Architecture in the words of Paulo Mendes da Rocha
Great modernist Paulo Mendes da Rocha passed away on 23 May 2021 aged 92. Here, we revisit the interview he gave Wallpaper* in 2010 for our Brazil-focussed June issue, talking about architecture, awards and his home country
Paulo Mendes da Rocha still channels the energy of a revolutionary. The 81-year-old architect’s discourse, usually self-contradictory, is intense, much like the body of work that spans his 50-year career. Take his house in Butanta, for example, which he built in 1964. Even today, it’s an architectural gesture against the culture of individualism. The banishing of circulation space, and the design of rooms with windows that open not externally but internally towards the common areas, represents a radical proposal of respectful co-existence.
Delicate paper models all around his office tell stories about his current projects; the Vitória Museum, already under construction; laboratories for Vale do Rio Doce in Belem do Pani; the Vigo University building in Spain; and the new Carriage Museum in Lisbon. The architect seems genuinely unconcerned about the current global economic difficulties. ‘How can Europe talk about crisis aft er having overcome two World Wars and having rebuilt entire countries from scratch? We should allow capitalism to be discussed as well as reinvented,’ he says.
‘The best thing an architect can say is that he doesn’t know what architecture is’
Mendes de Rocha’s long service as a lecturer at Sao Paulo University would have been longer had the military dictatorship not banned him from teaching for two decades. He suggests today’s more benign political environment will allow Brazilian architects to again spark urban revitalisation, just as the country’s modernists did.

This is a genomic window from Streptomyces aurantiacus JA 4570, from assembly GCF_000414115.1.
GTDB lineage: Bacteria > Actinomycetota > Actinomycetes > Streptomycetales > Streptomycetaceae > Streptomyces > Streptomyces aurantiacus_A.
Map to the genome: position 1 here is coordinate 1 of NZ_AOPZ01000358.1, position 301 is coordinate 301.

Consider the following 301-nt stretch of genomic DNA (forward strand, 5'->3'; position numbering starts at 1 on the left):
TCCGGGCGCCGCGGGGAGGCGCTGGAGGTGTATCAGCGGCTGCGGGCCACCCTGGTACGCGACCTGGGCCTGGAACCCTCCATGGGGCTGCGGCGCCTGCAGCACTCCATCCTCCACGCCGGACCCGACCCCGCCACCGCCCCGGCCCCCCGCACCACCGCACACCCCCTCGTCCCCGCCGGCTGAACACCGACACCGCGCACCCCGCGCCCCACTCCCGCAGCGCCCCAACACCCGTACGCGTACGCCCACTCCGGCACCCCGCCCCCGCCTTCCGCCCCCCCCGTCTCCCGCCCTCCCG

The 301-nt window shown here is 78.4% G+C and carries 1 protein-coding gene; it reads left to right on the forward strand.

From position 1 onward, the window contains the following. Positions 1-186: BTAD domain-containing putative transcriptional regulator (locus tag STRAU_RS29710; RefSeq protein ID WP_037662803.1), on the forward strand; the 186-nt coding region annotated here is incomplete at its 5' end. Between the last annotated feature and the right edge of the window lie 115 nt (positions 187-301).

‘I don’t think there is a Brazilian architecture, there is just architecture in Brazil,’ he says. He references Rio icons like the Museum of Modern Art by Affonso Eduardo Reidy and the Ministry of Education and Health, by a team that included Oscar Niemeyer and Lucio Costa. ‘These are works of architecture that transform nature,’ he says, and by "nature" he explains that he does not mean the simple natural landscape, but the whole socio-geographic phenomena .
Though he seems nonchalant about awards, Mendes da Rocha considers the Pritzker Prize he received in 2006 as recognition of how Brazil’s attitude to architecture has had a positive influence internationally. But he suggests there are many challenges that Latin American architecture has yet to overcome.
‘Latin America is still being discovered, but the biggest danger for Brazil would be to stand out before its time. lt would just lead to ephemeral fireworks.’ But isn’t contemporary architecture also, in a way, ephemeral? ‘The best thing an architect can say is that he doesn’t know what architecture is,’ comes the reply. §